When conjuring up images of Ireland, most of us think of antiquated stereotypes revolving around leprechauns, potatoes, and drunks. The city of Dublin has taken on a massive restoration in the past two decades because of the rapid growth of Ireland’s economy and their growing integration with the rest of Europe’s high tech society. While Dublin has assimilated with the rest of Europe, when taking a vacation in Europe, Dublin is a can’t miss destination because of the duality of olde time appeal and the New Europe feel it has.
Between the years 1995 and 2008, the Irish economy boomed and the country went from one of the poorer parts of Europe to a leading money maker. The citizens of Ireland like to call this upward swing Celtic Tiger. Because the country started investing in the IT industry, more high paying jobs were created, and large American companies like Google and Facebook set up international headquarters in Dublin. Because of this upturn, Dublin has become one of the brightest beacons in all of Europe and now draws in artists and high energy people like the rest of Europe.
When thinking about nightlife in Dublin, we usually picture a smokey pub with lines of patrons downing pints of Guinness. In 2004, Ireland passed a ban on smoking in pubs and all drinking establishments in general. This new law might seem like an affront to the true authenticity of the Irish experience, but it is still possible to go outside and have a drag off a cigarette.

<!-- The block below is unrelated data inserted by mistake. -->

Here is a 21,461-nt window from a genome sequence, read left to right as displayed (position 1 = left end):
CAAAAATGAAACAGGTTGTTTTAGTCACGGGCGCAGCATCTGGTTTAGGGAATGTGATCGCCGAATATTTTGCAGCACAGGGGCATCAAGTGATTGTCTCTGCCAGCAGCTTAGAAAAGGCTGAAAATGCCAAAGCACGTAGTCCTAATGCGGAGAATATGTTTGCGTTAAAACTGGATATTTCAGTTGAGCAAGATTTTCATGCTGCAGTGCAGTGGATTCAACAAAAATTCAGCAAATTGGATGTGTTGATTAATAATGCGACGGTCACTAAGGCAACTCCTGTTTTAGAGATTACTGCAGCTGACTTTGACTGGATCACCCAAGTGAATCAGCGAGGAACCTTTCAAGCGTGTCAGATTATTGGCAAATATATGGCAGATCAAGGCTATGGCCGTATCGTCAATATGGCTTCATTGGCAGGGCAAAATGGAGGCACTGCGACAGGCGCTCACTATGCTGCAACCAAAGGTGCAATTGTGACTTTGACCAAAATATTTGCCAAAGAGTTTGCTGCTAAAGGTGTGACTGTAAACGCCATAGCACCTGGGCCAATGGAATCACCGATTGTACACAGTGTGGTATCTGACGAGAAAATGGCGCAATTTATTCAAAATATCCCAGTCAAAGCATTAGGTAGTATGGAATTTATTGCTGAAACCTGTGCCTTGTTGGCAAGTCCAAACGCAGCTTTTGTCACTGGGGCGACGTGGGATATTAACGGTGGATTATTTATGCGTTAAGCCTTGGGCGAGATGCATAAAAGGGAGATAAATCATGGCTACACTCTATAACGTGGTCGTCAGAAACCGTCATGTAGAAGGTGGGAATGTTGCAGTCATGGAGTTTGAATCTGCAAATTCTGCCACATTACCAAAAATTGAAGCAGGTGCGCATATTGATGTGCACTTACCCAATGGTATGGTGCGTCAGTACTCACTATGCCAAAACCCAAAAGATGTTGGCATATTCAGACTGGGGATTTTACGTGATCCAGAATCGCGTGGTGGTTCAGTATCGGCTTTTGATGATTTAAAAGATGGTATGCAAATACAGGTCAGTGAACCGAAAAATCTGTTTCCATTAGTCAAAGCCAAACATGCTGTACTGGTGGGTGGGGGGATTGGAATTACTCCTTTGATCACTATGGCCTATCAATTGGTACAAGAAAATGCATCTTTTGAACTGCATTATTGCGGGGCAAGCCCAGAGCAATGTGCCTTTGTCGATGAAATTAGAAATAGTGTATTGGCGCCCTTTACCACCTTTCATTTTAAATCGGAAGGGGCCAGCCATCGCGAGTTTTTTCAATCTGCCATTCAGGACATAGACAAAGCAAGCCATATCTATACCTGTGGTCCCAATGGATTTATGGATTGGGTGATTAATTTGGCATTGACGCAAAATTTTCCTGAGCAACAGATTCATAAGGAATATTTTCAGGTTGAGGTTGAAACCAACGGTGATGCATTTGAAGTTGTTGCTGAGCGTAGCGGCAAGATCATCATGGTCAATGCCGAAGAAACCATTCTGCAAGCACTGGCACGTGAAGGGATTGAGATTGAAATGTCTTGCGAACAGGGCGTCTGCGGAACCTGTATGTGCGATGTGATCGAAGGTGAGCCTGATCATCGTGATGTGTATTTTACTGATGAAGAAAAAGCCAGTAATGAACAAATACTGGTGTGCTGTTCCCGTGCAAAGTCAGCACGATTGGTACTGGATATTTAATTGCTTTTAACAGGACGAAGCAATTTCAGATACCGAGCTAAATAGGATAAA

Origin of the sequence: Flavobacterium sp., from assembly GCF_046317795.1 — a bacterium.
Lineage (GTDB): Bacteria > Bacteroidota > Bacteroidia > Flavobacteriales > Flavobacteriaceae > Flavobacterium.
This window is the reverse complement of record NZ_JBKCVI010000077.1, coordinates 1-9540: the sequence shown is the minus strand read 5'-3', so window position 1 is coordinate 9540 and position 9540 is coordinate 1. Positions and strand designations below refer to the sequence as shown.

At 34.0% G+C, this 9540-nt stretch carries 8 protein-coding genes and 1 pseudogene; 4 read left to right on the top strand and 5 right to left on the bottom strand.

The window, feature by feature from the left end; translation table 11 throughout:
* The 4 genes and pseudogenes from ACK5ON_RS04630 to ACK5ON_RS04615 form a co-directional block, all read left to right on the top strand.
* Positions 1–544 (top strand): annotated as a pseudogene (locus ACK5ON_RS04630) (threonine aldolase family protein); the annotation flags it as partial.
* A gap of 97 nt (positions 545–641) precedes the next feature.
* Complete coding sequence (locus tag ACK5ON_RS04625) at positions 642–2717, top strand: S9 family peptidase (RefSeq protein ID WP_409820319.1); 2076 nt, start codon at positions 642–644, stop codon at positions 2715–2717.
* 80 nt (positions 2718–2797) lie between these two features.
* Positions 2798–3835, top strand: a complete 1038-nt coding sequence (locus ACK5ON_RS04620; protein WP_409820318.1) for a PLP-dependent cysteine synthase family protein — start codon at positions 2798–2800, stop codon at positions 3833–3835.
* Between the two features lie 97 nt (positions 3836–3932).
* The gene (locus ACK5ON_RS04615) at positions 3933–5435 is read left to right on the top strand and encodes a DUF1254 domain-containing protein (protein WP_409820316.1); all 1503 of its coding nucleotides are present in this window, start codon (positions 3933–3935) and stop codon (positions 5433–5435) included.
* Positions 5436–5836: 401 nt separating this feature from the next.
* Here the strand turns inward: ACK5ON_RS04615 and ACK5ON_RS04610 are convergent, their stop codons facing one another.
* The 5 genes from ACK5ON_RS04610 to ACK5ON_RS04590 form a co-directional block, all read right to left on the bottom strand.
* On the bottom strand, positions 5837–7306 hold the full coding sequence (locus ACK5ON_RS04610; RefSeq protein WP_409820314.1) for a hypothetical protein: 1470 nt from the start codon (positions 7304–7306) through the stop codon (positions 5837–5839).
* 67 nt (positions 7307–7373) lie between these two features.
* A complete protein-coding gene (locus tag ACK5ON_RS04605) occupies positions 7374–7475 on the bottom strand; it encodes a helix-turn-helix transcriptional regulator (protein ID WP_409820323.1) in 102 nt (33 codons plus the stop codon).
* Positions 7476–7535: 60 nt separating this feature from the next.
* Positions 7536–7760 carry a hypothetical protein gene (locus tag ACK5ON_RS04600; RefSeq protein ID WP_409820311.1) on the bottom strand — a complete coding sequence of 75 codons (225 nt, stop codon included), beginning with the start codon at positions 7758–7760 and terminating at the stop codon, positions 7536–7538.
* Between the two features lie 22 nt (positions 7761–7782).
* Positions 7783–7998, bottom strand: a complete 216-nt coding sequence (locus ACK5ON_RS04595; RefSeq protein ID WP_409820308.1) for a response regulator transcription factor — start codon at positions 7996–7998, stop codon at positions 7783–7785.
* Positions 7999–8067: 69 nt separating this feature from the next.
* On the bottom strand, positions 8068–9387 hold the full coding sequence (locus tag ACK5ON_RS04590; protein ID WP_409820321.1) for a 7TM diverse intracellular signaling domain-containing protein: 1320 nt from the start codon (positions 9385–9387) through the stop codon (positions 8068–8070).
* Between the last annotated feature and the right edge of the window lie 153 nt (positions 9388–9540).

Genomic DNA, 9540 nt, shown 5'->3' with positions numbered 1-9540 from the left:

If you are looking for a trendier experience, you do not have to stray far away from the heart of the city. Gastropubs specializing in everything from steaks to exciting fusion cuisine can be found on every corner. You can also find hip and trendy clubs and lounges to have a late night experience rivaling that of Berlin, Barcelona, or Paris.
Between the months of September and October, Dublin is transformed into a cultural a party hotbed when over 20 festivals take place on the streets of the city. The gatherings range from the traditional German celebration of Oktoberfest, The Dublin Festival of Fashion, Arthur’s Day which celebrates the creator of Guinness, and Hard Working Class Heroes Fest which features over 100 indie bands performing over three days.
A list of Irish festivals is not complete without the inclusion of the world’s ultimate St. Patrick’s Day celebration, which draws in thousands of visitors across the world every year.
When considering your next venture into Europe, give Dublin a shot. The residents will welcome you with a pint of Guinness and some soda bread.